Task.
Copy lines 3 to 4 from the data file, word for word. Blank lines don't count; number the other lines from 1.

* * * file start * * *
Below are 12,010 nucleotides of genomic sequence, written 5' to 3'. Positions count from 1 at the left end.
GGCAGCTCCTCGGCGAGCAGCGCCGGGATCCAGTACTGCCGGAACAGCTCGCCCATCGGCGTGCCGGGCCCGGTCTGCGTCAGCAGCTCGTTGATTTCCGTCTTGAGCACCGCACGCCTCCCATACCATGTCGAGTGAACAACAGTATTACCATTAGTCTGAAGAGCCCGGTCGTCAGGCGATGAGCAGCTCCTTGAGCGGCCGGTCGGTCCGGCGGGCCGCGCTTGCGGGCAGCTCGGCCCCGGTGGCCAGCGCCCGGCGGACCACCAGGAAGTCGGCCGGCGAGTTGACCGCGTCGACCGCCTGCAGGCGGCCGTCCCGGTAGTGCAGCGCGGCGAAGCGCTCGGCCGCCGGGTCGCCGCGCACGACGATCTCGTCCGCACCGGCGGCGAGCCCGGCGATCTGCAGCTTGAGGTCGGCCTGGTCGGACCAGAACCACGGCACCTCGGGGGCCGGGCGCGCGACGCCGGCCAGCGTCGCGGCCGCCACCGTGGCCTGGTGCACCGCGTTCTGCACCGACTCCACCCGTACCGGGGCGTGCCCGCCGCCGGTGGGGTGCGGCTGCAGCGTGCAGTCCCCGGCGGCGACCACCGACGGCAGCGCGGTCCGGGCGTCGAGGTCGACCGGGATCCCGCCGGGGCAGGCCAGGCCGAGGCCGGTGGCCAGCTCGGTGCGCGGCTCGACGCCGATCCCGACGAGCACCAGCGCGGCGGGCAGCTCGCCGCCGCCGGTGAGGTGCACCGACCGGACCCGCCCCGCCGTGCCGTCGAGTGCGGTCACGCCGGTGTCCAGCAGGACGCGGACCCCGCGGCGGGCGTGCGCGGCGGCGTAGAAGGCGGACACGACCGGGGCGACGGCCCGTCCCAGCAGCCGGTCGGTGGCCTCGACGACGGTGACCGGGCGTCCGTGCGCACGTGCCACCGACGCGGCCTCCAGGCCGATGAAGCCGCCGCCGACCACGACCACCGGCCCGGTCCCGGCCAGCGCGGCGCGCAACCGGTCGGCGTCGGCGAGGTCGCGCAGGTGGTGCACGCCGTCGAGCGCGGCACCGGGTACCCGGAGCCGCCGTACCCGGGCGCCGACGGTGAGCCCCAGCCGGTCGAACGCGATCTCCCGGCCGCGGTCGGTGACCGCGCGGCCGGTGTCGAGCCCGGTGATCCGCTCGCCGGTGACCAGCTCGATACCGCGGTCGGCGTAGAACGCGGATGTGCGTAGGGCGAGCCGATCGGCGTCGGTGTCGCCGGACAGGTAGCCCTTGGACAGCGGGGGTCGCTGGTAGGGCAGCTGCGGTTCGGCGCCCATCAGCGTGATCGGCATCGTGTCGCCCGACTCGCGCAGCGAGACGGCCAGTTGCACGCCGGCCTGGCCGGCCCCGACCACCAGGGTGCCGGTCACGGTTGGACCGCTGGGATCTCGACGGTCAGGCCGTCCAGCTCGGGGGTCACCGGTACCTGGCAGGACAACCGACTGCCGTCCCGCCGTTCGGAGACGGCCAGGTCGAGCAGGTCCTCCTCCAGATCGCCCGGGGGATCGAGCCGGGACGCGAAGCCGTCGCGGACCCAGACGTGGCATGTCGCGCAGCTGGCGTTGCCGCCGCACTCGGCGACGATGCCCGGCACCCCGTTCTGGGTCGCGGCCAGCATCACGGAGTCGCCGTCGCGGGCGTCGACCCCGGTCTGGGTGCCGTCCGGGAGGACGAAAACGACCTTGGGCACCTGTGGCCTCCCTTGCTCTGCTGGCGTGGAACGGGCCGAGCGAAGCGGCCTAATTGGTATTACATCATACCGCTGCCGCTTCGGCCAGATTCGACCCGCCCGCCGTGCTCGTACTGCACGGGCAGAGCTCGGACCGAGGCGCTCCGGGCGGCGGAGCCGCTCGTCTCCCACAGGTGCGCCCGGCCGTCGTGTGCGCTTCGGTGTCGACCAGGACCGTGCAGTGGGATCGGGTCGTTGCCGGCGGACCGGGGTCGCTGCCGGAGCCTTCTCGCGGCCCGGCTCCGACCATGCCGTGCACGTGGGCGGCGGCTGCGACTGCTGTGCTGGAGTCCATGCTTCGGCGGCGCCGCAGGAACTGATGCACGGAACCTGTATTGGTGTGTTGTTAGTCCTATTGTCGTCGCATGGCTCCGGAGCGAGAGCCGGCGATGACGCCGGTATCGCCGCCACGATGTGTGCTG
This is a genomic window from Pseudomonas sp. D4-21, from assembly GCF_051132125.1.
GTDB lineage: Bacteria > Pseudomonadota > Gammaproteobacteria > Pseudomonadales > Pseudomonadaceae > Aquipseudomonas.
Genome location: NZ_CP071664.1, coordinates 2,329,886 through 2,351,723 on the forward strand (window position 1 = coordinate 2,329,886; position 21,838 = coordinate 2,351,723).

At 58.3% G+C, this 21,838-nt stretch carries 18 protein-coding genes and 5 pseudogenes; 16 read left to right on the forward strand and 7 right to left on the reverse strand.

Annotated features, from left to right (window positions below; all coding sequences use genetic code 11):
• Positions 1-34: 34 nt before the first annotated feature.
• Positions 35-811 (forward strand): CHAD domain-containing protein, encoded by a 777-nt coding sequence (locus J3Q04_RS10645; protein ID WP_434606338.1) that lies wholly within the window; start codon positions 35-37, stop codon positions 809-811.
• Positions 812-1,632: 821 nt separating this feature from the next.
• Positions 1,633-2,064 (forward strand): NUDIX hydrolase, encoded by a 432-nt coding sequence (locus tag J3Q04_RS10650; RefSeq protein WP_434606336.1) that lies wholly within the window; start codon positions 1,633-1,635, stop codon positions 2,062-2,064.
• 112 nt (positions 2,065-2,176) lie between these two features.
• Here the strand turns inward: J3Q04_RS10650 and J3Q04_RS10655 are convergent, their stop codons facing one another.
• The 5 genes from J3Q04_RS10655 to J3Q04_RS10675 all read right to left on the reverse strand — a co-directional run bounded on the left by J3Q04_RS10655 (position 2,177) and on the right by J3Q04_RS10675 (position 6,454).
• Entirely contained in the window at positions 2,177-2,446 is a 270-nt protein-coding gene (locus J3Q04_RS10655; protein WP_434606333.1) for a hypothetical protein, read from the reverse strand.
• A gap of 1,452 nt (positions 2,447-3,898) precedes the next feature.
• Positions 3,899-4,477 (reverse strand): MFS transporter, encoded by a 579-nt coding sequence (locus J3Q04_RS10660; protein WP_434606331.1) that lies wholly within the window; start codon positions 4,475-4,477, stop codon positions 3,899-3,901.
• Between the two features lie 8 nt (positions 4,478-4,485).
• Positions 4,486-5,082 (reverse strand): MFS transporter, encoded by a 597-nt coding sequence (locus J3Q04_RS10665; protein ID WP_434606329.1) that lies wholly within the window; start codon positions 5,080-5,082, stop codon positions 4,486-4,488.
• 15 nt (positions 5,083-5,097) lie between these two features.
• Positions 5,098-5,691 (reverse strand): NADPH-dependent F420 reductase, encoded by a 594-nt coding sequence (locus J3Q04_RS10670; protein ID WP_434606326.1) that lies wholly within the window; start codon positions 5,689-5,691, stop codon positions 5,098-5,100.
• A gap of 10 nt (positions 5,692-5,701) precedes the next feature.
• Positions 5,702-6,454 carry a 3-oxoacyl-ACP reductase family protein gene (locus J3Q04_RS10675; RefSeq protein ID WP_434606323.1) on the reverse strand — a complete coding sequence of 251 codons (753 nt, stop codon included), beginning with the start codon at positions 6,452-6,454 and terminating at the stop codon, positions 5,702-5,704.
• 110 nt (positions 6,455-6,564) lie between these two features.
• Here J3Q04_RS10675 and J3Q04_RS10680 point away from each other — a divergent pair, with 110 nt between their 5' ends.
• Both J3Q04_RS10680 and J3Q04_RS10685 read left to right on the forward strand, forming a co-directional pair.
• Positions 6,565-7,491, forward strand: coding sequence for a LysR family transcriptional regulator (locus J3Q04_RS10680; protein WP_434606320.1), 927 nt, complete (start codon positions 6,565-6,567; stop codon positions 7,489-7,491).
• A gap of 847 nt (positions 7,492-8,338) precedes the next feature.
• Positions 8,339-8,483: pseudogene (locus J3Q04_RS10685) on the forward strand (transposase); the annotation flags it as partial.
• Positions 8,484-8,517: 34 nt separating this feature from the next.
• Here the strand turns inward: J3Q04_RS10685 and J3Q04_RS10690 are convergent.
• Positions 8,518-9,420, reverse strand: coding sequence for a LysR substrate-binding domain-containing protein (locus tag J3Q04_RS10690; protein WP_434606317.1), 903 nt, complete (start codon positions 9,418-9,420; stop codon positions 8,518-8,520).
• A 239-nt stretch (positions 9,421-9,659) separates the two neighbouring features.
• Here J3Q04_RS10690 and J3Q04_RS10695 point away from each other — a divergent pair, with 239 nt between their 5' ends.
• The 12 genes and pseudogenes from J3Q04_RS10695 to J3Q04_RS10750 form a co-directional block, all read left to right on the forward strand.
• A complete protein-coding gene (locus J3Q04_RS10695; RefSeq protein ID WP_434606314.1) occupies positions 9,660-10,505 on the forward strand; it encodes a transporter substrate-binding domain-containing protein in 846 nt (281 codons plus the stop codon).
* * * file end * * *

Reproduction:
This is a genomic window from Pseudomonas sp. D4-21, from assembly GCF_051132125.1.
GTDB lineage: Bacteria > Pseudomonadota > Gammaproteobacteria > Pseudomonadales > Pseudomonadaceae > Aquipseudomonas.